10. [color="#AAAAAA"][font="verdana"]Back in the early 90?s I was an avid fan of BBS games. For anybody is too young, or actually had a life back then, BBS's where basically the pre-Internet social networks. You dialed into them using a modem (this should make you cringe), so slow you literally could watch the individual characters rendering on the screen. Just like today's social networks one of the most heavily used features of BBS's (well, other than high schoolers downloading highly pixelated pictures of naked women) was online multi-player gaming.[/font][/color] [color="#AAAAAA"][font="verdana"] One of the most popular games and to this day the most addictive game I ever played was a space themed, strategy game called Solar Realms Elite. It was turned based, so you got X turns each day to build your empire, attack other players and move up the high scores list. Everyday I sat at school, and all I could think about was getting home to play my turns for the day. Of course I would get home from school, and attempt to dial into the BBS to be met with that @*#$ing dial tone. Someone had beat me to it... As the Internet and world wide web became more mainstream, the BBS's vanished and so did my drug of choice. Over the next 15 years as I worked developing web applications, I frequently thought about building an Internet game based on SRE. While I spent lots of time thinking about how I would rebuild it and even starting on writing a port for it several times over the years I could never find the time that it would take to finish. With the recent success of a multitude of social and MMO games, I decided to revisit the idea, as well as my high school passion for game development. After several weeks of brainstorming I began development of a prototype under the working name Starpires in March. It only took a few weeks to get a fully functioning, basic HTML prototype working and I was able to convince a few dozen friends to give it a try. The response was incredible and with the responses mirroring many of my own memories of how addicting the game was. "I can't wait for my next turn", "Is there anyway to get more turns right now?" I decided it was promising enough to dedicate a substantial amount of time to turn Starpires into a polished game and launch it to a wider audience. I was able to locate a very talented graphic designer (Nenad), who began working on a graphical skin to my basic text interface as I finished up the remaining features. Initial sketch of the proposed graphics Of course like almost every development project, what I hoped would take about a month to complete up turned into two months and then three. Finally in July, I was able to find the time to finish implementing the graphical skin to the game and launch the beta version of Starpires to a wider audience. From the start I didn't envision Starpires being a static game, but rather one that evolves over time. Features will be added and game play will adjust to keep existing game players engaged and challenged. It's my baby that I've thought about conceiving for nearly two decades now, and I'm really looking forward to seeing where it goes. So be sure to follow the Starpires blog for game and development process updates. Create your Galactic Empire [/font][/color]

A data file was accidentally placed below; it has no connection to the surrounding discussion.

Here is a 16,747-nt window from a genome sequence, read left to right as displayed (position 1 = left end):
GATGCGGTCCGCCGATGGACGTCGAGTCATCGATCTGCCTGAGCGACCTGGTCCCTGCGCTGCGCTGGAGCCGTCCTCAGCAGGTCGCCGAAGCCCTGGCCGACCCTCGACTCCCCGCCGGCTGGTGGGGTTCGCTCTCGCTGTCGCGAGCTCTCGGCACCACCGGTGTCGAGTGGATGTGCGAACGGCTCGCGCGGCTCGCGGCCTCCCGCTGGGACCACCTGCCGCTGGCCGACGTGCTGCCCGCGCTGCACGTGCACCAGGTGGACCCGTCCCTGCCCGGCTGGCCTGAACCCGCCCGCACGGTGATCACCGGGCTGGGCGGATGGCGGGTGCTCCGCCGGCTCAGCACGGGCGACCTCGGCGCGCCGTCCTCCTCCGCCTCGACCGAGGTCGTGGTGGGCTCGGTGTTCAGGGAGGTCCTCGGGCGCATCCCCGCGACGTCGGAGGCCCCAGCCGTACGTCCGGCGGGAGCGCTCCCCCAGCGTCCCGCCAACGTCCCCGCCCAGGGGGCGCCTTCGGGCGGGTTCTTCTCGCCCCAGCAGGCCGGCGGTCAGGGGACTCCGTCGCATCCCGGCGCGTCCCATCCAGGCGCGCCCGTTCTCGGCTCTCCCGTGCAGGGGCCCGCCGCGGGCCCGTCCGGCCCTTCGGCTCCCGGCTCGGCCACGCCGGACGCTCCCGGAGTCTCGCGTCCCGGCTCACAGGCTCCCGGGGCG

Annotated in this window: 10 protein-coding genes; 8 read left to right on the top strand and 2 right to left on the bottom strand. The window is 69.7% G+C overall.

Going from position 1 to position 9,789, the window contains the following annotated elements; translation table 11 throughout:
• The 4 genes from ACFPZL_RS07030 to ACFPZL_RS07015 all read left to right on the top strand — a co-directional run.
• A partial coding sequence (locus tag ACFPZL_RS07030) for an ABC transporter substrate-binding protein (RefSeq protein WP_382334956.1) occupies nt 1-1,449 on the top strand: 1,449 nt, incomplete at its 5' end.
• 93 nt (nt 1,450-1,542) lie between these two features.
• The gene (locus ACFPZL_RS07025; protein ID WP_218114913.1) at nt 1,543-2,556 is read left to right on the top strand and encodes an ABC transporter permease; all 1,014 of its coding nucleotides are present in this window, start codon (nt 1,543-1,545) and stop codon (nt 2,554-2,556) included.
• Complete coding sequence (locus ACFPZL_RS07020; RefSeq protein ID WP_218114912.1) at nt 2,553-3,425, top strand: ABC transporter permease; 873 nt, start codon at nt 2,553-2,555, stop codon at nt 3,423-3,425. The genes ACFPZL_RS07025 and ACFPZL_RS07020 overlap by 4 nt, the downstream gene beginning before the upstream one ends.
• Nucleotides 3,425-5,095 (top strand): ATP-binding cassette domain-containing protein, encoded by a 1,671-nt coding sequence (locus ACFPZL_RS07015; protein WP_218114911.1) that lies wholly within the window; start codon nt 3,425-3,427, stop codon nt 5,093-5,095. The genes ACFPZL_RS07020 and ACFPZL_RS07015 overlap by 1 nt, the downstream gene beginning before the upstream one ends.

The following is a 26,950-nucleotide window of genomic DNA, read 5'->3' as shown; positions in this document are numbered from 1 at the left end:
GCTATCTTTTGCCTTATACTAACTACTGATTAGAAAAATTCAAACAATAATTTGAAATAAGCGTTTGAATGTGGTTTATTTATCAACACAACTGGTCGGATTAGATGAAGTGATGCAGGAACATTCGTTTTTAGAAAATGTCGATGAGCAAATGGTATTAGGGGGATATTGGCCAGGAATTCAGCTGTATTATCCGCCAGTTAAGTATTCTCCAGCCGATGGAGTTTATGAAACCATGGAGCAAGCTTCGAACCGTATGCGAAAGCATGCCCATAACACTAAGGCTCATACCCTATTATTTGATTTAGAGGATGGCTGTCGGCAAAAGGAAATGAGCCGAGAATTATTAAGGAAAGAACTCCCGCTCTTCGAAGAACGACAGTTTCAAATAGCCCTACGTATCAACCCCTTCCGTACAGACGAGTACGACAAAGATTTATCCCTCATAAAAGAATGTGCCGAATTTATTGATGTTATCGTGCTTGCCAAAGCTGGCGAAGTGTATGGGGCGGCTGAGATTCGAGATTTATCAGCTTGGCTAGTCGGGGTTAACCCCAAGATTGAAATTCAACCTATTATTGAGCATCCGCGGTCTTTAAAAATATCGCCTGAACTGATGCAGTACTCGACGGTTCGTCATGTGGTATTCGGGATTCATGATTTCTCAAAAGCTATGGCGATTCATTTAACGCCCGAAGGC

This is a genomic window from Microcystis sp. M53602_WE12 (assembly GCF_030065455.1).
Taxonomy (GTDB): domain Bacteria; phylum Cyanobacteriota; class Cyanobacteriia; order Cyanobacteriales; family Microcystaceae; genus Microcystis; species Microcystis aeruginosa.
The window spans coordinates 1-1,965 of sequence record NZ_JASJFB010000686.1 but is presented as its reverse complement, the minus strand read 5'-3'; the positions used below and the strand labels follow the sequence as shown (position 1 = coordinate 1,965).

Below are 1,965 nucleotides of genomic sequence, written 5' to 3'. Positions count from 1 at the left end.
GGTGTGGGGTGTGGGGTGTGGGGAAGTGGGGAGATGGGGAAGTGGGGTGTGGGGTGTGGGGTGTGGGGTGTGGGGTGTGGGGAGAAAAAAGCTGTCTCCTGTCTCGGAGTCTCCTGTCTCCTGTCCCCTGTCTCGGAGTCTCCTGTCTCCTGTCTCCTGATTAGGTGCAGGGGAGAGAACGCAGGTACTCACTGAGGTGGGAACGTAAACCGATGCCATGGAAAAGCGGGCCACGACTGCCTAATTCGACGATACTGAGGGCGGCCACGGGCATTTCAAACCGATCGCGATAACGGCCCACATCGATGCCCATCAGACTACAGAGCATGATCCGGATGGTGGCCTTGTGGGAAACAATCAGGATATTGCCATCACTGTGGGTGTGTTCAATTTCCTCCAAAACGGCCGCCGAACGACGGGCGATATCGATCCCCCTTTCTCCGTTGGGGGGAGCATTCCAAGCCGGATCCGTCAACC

11. From the album Starpires Screenshots

    [font=Times][size=2][font=arial, verdana, tahoma, sans-serif][size=2] Want to rule the galaxy?[/size][/font] [url="http://starpires.com/"][/url][b][url="http://starpires.com/"]Starpires - Free Space Strategy Game[/url][/b][/size][/font]
  12. From the album Starpires Screenshots

    [font=Times][size=2][font=arial, verdana, tahoma, sans-serif][size=2] Want to rule the galaxy?[/size][/font] [url="http://starpires.com/"][/url][b][url="http://starpires.com/"]Starpires - Free Space Strategy Game[/url][/b][/size][/font]
  13. From the album Starpires Screenshots

    [font=Times][size=2][font=arial, verdana, tahoma, sans-serif][size=2] Want to rule the galaxy?[/size][/font] [url="http://starpires.com/"][/url][b][url="http://starpires.com/"]Starpires - Free Space Strategy Game[/url][/b][/size][/font]
  14. From the album Starpires Screenshots

    [font=Times][size=2][font=arial, verdana, tahoma, sans-serif][size=2] Want to rule the galaxy?[/size][/font] [url="http://starpires.com/"][/url][b][url="http://starpires.com/"]Starpires - Free Space Strategy Game[/url][/b][/size][/font]